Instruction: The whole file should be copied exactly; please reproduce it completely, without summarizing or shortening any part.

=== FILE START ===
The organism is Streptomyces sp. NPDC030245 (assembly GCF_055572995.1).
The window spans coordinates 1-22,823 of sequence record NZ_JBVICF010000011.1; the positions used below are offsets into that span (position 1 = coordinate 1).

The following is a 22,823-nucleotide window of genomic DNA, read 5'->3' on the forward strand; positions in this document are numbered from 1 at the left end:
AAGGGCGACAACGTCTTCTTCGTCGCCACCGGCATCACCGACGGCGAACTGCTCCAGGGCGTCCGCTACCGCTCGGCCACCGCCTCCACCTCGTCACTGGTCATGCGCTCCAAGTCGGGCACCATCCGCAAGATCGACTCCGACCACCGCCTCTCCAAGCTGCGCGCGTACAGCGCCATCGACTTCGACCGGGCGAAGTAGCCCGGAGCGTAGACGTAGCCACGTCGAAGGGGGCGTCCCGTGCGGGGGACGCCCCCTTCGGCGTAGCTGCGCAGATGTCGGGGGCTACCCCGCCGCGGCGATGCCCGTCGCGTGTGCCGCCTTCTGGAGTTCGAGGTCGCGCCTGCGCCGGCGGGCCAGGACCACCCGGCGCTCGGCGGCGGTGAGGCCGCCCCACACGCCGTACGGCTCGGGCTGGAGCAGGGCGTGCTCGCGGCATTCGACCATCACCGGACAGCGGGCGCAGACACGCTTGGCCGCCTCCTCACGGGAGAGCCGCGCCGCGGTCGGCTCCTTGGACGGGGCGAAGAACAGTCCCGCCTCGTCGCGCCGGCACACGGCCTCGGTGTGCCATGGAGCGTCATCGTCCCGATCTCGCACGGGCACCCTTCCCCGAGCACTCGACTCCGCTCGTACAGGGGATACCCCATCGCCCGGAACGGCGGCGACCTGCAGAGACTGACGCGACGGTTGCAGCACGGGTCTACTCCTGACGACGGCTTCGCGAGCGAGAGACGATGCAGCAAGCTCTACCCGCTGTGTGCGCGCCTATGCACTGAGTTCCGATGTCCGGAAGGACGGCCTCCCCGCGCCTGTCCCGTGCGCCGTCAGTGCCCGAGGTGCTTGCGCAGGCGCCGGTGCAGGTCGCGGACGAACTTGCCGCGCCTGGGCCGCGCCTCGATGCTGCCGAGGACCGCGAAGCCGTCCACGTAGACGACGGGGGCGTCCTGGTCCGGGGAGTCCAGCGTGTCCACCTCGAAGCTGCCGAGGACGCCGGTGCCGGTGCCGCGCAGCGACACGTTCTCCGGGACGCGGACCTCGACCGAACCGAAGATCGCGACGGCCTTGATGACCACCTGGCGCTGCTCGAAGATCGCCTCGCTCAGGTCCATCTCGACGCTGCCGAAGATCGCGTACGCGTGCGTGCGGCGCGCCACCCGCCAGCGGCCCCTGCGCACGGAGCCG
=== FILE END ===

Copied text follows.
The organism is Streptomyces sp. NPDC030245 (assembly GCF_055572995.1).
The window spans coordinates 1-22,823 of sequence record NZ_JBVICF010000011.1; the positions used below are offsets into that span (position 1 = coordinate 1).

The following is a 22,823-nucleotide window of genomic DNA, read 5'->3' on the forward strand; positions in this document are numbered from 1 at the left end:
AAGGGCGACAACGTCTTCTTCGTCGCCACCGGCATCACCGACGGCGAACTGCTCCAGGGCGTCCGCTACCGCTCGGCCACCGCCTCCACCTCGTCACTGGTCATGCGCTCCAAGTCGGGCACCATCCGCAAGATCGACTCCGACCACCGCCTCTCCAAGCTGCGCGCGTACAGCGCCATCGACTTCGACCGGGCGAAGTAGCCCGGAGCGTAGACGTAGCCACGTCGAAGGGGGCGTCCCGTGCGGGGGACGCCCCCTTCGGCGTAGCTGCGCAGATGTCGGGGGCTACCCCGCCGCGGCGATGCCCGTCGCGTGTGCCGCCTTCTGGAGTTCGAGGTCGCGCCTGCGCCGGCGGGCCAGGACCACCCGGCGCTCGGCGGCGGTGAGGCCGCCCCACACGCCGTACGGCTCGGGCTGGAGCAGGGCGTGCTCGCGGCATTCGACCATCACCGGACAGCGGGCGCAGACACGCTTGGCCGCCTCCTCACGGGAGAGCCGCGCCGCGGTCGGCTCCTTGGACGGGGCGAAGAACAGTCCCGCCTCGTCGCGCCGGCACACGGCCTCGGTGTGCCATGGAGCGTCATCGTCCCGATCTCGCACGGGCACCCTTCCCCGAGCACTCGACTCCGCTCGTACAGGGGATACCCCATCGCCCGGAACGGCGGCGACCTGCAGAGACTGACGCGACGGTTGCAGCACGGGTCTACTCCTGACGACGGCTTCGCGAGCGAGAGACGATGCAGCAAGCTCTACCCGCTGTGTGCGCGCCTATGCACTGAGTTCCGATGTCCGGAAGGACGGCCTCCCCGCGCCTGTCCCGTGCGCCGTCAGTGCCCGAGGTGCTTGCGCAGGCGCCGGTGCAGGTCGCGGACGAACTTGCCGCGCCTGGGCCGCGCCTCGATGCTGCCGAGGACCGCGAAGCCGTCCACGTAGACGACGGGGGCGTCCTGGTCCGGGGAGTCCAGCGTGTCCACCTCGAAGCTGCCGAGGACGCCGGTGCCGGTGCCGCGCAGCGACACGTTCTCCGGGACGCGGACCTCGACCGAACCGAAGATCGCGACGGCCTTGATGACCACCTGGCGCTGCTCGAAGATCGCCTCGCTCAGGTCCATCTCGACGCTGCCGAAGATCGCGTACGCGTGCGTGCGGCGCGCCACCCGCCAGCGGCCCCTGCGCACGGAGCCG